Derrymore House is only open on five afternoons a year. The National Trust rents it out as a private residence, and only one room, the so-called ‘Treaty Room’ is open to the public on these days, although there is year round access to the grounds.

Derrymore House is an eighteenth century thatched cottage, ‘in a landscape demesne’, built on land inherited from his father by Isaac Corry, born in Newry in 1755, who became MP for that city in 1776 in the Irish House of Commons. At that time, Great Britain (England, Wales and Scotland) and Ireland were separate kingdoms until the Act of Union was signed in 1800, coming into effect on 1 January 1801. Corry was Chancellor of the Irish Exchequer and government spokesman for the Act of Union.

Cottages of this type were often built just for show, to enhance a landscape, to be used for recreation. It seems, however, that Derrymore was used as a residence on a continual basis. In fact, when Chancellor of the Irish Exchequer, Corry introduced an unpopular window tax, and his coach was stoned by residents near Newry on the road to Dublin, he had a by-pass road built to avoid such confrontations.

There is anecdotal evidence to suggest that the 1800 Act of Union was drafted in the ‘Treaty Room’.

There is a black and white photo among the National Trust’s information showing a fine Irish harp table, made by James Flood in 1799, which is purported to have some connections with the 1800 Act of Union¹. No longer at Derrymore, it now can be seen at Ardress House, less than 30 miles north, and which we visited that same afternoon.

Although photography is not normally permitted inside the house, I was given special permission (for which I am most grateful) to photograph this beautiful piece of Irish craftsmanship. It’s a feast for the eyes, with marquetry of the highest quality, showing the rose, thistle, and shamrock of England, Scotland, and Ireland, respectively (what about the poor Welsh?) inlaid in the table top. The support for the table is in the form of a shamrock, and an Irish harp is also part of that support.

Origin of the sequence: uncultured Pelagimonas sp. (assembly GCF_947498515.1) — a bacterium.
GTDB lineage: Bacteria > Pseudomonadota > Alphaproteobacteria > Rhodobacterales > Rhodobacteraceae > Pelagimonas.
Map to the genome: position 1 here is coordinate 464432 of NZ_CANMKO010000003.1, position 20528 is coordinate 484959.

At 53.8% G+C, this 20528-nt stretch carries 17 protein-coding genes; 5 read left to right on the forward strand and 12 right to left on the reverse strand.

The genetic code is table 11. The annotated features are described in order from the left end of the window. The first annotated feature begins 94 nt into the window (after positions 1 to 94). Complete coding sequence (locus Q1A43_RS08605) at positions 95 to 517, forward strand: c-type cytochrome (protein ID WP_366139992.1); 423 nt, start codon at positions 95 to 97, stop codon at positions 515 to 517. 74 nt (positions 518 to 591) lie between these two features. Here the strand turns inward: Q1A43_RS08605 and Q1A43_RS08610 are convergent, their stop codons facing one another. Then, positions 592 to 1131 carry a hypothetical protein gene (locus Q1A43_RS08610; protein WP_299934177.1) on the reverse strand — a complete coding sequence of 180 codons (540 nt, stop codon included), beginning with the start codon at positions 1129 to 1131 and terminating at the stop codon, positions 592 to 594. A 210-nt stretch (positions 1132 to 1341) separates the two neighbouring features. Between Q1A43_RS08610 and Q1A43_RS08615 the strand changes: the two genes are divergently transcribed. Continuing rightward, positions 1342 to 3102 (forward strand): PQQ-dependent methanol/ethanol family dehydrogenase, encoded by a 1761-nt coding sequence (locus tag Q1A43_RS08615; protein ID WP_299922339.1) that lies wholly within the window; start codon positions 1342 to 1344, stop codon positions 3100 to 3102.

Ardress House was a 17th century farmhouse, nestling in 40 acres of farmland, in the apple orchards of C. Armagh that was remodelled and embellished in 1760 by Dublin chief architect Charles Ensor. His family originally came from Coventry (some 35 miles from where I live in Worcestershire), and he married the heiress of Ardress, Sarah Clarke.

It’s quite easy to see the differences between the two phases of building: lower ceilings and smaller rooms in the 17th centry farmhouse parts; higher ceiling, Neo-Classical design in those from the 18th century.

But Ardress does have another interesting feature: a perfect traditional farmyard. Just like the ones I remember from my childhood when visiting my grandparents in rural Derbyshire.

Such was the start to our Northern Ireland National Trust adventure. The omens were good the following days!

¹ There is no evidence it was ever used to sign the Act of Union. However, King George V signed the new constitution of Northern Ireland on this table in Belfast in 1921. For many years, it was ‘lost’ in storage in England, before being returned to Ardress House in 2006.